Now, many of you may think that London is full of the hustle and bustle of city life. And don’t get me wrong, it definitely is. However, there are many things that set apart my home university, nestled on the side of a mountain in good old Bethlehem, from the LSE. There are really some truly brilliant minds here at the LSE, and sometimes it’s definitely overwhelming. However, it does not seem like anyone in this town has a sense of urgency, and it has really been a challenge for me to adjust to this lifestyle. I’m one to always have a plan and schedule, and I hate when I feel like I’m going to be late. Here however, many of my fellow classmates tend to stroll into lectures 30 minutes late. Now, in the states, this rarely happens, and when it does, you get the whole class staring at you. Here? It seems to be the social norm to always be late.
Another astounding difference from any institution in the states versus here is that no one here expects to be spoon fed. To all my college friends back home, listen up! That’s right! There’s no one holding our hand telling us what exactly is going to be on the exam or what pages we have to read. Here everyone knows they just have to know everything and they accept it. There is not a huge stream of emails coming in every day making sure your classes are correct at the beginning of the semester, and advisors are not breathing down your neck to make sure you graduate on time. Everyone here is expected to fend for themselves and seek help when they need it, as opposed to being constantly asked if you do need help.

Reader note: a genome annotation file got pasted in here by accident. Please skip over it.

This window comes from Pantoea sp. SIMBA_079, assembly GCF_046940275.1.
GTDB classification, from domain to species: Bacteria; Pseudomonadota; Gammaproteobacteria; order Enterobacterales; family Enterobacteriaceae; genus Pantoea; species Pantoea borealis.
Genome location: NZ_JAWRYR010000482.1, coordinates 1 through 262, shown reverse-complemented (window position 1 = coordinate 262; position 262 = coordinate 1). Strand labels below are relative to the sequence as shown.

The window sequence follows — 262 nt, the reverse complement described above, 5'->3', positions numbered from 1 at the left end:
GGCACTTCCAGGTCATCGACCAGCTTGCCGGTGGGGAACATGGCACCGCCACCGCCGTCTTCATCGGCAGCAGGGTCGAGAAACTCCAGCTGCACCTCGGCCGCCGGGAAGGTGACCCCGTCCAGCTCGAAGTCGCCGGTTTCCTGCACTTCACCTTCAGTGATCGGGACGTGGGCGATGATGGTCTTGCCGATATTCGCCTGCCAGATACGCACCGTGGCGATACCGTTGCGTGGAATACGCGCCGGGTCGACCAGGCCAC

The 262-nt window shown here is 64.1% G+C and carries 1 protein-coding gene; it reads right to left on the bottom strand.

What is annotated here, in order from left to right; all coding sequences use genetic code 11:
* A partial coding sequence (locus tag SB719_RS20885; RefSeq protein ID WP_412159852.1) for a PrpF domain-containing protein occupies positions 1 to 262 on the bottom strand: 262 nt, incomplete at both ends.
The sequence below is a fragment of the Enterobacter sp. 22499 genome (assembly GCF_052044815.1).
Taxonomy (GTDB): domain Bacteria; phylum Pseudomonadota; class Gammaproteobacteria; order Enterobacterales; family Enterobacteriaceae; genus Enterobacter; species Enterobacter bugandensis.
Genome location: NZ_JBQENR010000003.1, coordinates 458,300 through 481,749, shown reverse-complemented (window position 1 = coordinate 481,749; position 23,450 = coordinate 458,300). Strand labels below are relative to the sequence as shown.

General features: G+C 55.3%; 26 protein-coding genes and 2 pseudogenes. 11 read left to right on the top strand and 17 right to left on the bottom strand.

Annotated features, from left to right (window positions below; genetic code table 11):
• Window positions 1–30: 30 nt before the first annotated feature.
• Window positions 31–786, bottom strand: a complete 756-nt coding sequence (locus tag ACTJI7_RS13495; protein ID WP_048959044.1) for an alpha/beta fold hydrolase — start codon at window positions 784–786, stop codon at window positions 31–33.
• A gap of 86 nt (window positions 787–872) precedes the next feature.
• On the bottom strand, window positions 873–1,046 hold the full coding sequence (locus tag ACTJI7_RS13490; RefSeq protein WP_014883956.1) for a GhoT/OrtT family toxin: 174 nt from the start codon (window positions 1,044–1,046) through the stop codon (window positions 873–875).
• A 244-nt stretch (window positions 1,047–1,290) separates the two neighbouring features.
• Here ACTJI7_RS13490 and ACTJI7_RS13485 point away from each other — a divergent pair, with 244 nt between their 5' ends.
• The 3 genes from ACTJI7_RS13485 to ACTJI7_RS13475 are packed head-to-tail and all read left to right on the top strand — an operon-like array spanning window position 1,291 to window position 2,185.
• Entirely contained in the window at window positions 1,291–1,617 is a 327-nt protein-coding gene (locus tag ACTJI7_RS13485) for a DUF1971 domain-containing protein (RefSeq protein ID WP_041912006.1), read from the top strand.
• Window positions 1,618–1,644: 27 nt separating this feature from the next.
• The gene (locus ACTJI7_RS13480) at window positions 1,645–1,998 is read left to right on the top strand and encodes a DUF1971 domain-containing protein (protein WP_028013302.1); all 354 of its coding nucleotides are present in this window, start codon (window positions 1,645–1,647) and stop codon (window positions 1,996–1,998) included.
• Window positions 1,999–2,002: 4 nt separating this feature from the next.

Another huge adjustment I’ve had to make is not knowing my actual class schedule. As opposed to knowing your exact schedule, professors, and classrooms a whopping 3 months before classes actually start, my “timetable” as they call it, is still not completely done. I’m heading into my second week here at the LSE and I only have 2 courses shown on my schedule, waiting for my other 2 which are pending to be approved. But here, students don’t find this as stressful as us American folk who are used to knowing these things well in advanced. People here just go with the flow, and still manage to get everything done.
This lifestyle is definitely something I am slowly adjusting to, and believe it or not, there is quite a bit of culture shock just coming to England. As I walk the streets to and from class, or when I’m running errands, every coffee shop, bar, and pub is filled with people at all hours of the day. And boy do people here love their alcohol. No matter what day of the week, there are floods of people in and around bars and pubs making the most of their happy hour (or happy evening I should say). But here, alcohol isn’t seen as it is here. Anywhere I go, even a museum cafe, they sell some sort of beer or cider. Here, people seem to be more responsible and don’t see it as a taboo lifestyle. It really is incredible that a school so prestigious as the LSE has approved the existence of “Wine Appreciation Society” (which I have decided to join!) and is run by the Student Union. In America, that is definitely unheard of.
All of these subtle differences have combined into what is turning into a very worthwhile experience as I continue my studies, make new friends from around the world, and adapt to a surprisingly foreign country.